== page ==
1748, and the one hereto appended:-- dise, to a large amount, was carried by water to and from Boston; and it was supposed that our bricks especially could be carried by teams with less cost and breakage. But the friends of the measure outnumbered its opposers, and, on the 7th of February, 1785, we have these two important records: Voted to oppose Mr. Cabot's petition for building a bridge from Leachmere's Point over Charles River; and to petition the General Court that the petition of Thomas Russell, Esq., and others be granted for building a bridge over Charles River where the ferry now is. June 12, 1786: Voted to petition the General Court to prevent the building of a bridge across Mystic River at Penny Ferry. It was thought that this bridge from Malden to Charlestown would almost ruin the navigation of Mystic River. For the same reason, the town voted, May 9, 1796, to oppose the building of Chelsea Bridge. 1795: A revision of the Constitution is proposed to the people. M
ollowing votes were passed; viz., That the Hon. James Sullivan, Hon. James Winthrop, and Christopher Gore, Esq., be a committee to arrange the business of the meeting, which they reported in the following order:-- Voted that the business of the corporation be transacted by a committee, annually elected, consisting of thirteen directors, who shall choose their president and vice-president out of their own number. Voted that the Hon. James Sullivan, Loammi Baldwin, Esq., the Hon. Thomas Russell, Hon. James Winthrop, Christopher Gore, Esq., Joseph Barrell, Esq., Andrew Cragie, Esq., Hon. John Brooks, Captain Ebenezer Hall, Jonathan Porter, Esq., Ebenezer Storer, Esq., Caleb Swan, and Samuel Jaques, be directors for pursuing the business of the canal for the present year. At a meeting of the directors, Oct. 11, the following vote was passed:-- Voted that the Hon. James Sullivan be president; Loammi Baldwin, Esq., first vice-president; and Hon. John Brooks, second vic
ck Street, which was for a long period the home of the family. The house, of which a good view is here given, fronts toward the west, and stands on an eligible site about half way down the declivity of the street. It is now occupied by the Hon. Thomas Russell, late Collector of the port of Boston, and contains many interesting mementoes of the Sumner family, among which may be mentioned the old mahogany writing-desk on whose tablet the eloquent senator penned many of those pregnant sentences The early home of Charles Sumner, no. 20 Hancock St., Boston. Now the residence of the Hon. Thomas Russell. which moved to its profoundest chambers the free spirit of the nation. The other children of Charles Pinckney and Relief Sumner were,--Matilda, twin-sister of Charles: she was slender and fragile in person, and modest and retiring in manner. She died of consumption, March 6, 1832, and is buried at Mount Auburn. Albert, born Aug. 31, 1812: he became a sea-captain, married Mrs. Bar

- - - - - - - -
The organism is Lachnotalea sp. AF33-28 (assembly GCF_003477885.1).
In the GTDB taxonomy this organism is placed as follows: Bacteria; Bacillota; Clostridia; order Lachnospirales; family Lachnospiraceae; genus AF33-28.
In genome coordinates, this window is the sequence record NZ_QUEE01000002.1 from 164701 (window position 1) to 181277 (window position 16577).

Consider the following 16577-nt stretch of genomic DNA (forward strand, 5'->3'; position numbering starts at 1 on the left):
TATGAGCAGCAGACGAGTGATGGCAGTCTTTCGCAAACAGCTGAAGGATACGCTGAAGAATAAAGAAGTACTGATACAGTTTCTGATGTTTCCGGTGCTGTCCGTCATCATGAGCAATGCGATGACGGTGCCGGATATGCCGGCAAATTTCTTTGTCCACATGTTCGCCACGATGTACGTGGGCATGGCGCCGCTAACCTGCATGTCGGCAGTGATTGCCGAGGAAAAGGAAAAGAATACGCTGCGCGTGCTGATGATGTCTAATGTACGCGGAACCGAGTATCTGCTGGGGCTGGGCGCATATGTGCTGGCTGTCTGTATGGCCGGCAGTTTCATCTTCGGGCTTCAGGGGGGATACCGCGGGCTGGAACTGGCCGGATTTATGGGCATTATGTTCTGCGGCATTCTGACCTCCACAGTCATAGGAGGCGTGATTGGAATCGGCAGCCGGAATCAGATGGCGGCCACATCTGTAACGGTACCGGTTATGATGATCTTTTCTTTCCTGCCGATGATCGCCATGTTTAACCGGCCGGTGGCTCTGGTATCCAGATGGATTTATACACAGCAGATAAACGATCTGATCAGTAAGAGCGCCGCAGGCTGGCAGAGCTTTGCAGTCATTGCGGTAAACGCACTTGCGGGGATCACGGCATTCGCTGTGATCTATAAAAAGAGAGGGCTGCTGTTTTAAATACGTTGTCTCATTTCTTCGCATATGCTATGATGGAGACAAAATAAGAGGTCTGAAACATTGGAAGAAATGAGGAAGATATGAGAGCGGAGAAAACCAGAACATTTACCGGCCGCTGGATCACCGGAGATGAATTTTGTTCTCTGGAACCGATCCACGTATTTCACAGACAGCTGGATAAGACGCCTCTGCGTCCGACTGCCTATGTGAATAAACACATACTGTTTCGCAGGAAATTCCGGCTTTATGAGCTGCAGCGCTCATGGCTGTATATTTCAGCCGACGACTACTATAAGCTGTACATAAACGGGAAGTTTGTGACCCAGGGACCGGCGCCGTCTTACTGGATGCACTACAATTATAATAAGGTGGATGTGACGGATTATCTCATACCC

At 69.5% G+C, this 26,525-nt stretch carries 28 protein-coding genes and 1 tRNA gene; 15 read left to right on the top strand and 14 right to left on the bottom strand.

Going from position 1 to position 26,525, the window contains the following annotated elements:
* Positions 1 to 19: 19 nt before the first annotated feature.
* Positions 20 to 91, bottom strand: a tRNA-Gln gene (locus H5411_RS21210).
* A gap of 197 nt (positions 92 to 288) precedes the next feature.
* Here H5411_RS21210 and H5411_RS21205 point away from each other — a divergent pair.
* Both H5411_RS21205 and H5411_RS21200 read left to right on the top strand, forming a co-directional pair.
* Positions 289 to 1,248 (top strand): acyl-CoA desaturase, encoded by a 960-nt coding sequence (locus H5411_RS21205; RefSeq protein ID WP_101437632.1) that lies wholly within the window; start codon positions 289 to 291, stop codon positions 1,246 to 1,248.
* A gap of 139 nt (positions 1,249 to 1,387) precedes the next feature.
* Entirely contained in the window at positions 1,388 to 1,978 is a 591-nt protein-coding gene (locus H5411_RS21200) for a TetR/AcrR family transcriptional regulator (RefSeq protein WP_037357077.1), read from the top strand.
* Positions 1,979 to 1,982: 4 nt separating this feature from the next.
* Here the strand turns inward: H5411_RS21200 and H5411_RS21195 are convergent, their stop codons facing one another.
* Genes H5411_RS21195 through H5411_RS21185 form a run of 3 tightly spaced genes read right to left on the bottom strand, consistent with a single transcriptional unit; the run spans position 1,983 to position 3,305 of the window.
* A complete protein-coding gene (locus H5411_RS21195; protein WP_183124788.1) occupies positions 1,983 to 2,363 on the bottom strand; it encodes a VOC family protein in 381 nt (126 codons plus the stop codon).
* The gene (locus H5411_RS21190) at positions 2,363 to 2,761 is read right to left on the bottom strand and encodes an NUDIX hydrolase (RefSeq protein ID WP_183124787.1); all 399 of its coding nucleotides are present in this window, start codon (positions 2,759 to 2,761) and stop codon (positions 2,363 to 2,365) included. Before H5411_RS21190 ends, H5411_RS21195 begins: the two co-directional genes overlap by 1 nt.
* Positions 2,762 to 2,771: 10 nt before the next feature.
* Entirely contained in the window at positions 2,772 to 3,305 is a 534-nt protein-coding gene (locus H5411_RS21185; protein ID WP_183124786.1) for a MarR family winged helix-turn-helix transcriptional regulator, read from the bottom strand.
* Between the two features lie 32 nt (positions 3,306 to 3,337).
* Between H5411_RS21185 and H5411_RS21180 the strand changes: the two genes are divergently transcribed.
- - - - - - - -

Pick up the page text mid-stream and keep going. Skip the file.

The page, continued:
for the colored regiment, consisting of George L. Stearns, Amos A. Lawrence, John M. Forbes, William I. Bowditch, Le Baron Russell, and Richard P. Hallowell, of Boston; Mayor Howland and James B. Congdon, of New Bedford; Willard P. Phillips, of Salhis hearers, by the love they bore their country, not to deter by word or deed any person from entering the service. Judge Russell said in his remarks, You want to be line-officers yourselves. He thought they had a right to be, and said,— If yng of March 20, when speeches were made by Ralph Waldo Emerson, Wendell Phillips, Rev. Dr. Neale, Rev. Father Taylor, Judge Russell, and Lieutenant-Colonel Hallowell. Later, through the efforts of Colonel Shaw and Lieutenant-Colonel Hallowell, a spilliam Endicott, Jr., Francis L. Lee, Oakes Ames, James L. Little, Marshall S. Scudder, George Higginson, Thomas Russell, Edward S. Philbrick, Oliver Ellsworth, Robert W. Hooper, John H. Stevenson, John H. Silsbee, Manuel Fenoll